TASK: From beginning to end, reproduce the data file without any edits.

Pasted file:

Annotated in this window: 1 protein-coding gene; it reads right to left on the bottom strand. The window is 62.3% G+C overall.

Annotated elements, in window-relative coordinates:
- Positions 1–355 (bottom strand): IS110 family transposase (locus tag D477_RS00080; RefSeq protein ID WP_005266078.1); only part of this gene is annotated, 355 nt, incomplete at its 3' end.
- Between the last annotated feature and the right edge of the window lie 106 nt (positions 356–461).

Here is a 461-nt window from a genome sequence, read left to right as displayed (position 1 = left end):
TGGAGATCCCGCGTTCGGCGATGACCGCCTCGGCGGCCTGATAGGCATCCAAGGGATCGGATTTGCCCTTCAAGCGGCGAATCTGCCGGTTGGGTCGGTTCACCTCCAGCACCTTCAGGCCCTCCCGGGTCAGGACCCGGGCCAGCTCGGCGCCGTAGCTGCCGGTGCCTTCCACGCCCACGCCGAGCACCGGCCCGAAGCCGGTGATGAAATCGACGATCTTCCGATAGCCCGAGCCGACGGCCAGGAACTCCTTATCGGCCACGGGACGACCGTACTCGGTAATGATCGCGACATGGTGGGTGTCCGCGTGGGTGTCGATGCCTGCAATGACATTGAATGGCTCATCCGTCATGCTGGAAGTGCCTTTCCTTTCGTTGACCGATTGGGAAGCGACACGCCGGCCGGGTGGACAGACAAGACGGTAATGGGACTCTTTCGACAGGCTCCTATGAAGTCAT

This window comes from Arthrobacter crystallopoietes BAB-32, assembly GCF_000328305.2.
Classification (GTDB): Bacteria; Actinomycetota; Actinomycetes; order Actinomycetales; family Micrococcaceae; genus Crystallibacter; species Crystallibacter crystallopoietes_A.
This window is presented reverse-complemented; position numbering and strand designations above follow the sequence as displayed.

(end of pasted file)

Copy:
Annotated in this window: 1 protein-coding gene; it reads right to left on the bottom strand. The window is 62.3% G+C overall.

Annotated elements, in window-relative coordinates:
- Positions 1–355 (bottom strand): IS110 family transposase (locus tag D477_RS00080; RefSeq protein ID WP_005266078.1); only part of this gene is annotated, 355 nt, incomplete at its 3' end.
- Between the last annotated feature and the right edge of the window lie 106 nt (positions 356–461).

Here is a 461-nt window from a genome sequence, read left to right as displayed (position 1 = left end):
TGGAGATCCCGCGTTCGGCGATGACCGCCTCGGCGGCCTGATAGGCATCCAAGGGATCGGATTTGCCCTTCAAGCGGCGAATCTGCCGGTTGGGTCGGTTCACCTCCAGCACCTTCAGGCCCTCCCGGGTCAGGACCCGGGCCAGCTCGGCGCCGTAGCTGCCGGTGCCTTCCACGCCCACGCCGAGCACCGGCCCGAAGCCGGTGATGAAATCGACGATCTTCCGATAGCCCGAGCCGACGGCCAGGAACTCCTTATCGGCCACGGGACGACCGTACTCGGTAATGATCGCGACATGGTGGGTGTCCGCGTGGGTGTCGATGCCTGCAATGACATTGAATGGCTCATCCGTCATGCTGGAAGTGCCTTTCCTTTCGTTGACCGATTGGGAAGCGACACGCCGGCCGGGTGGACAGACAAGACGGTAATGGGACTCTTTCGACAGGCTCCTATGAAGTCAT

This window comes from Arthrobacter crystallopoietes BAB-32, assembly GCF_000328305.2.
Classification (GTDB): Bacteria; Actinomycetota; Actinomycetes; order Actinomycetales; family Micrococcaceae; genus Crystallibacter; species Crystallibacter crystallopoietes_A.
This window is presented reverse-complemented; position numbering and strand designations above follow the sequence as displayed.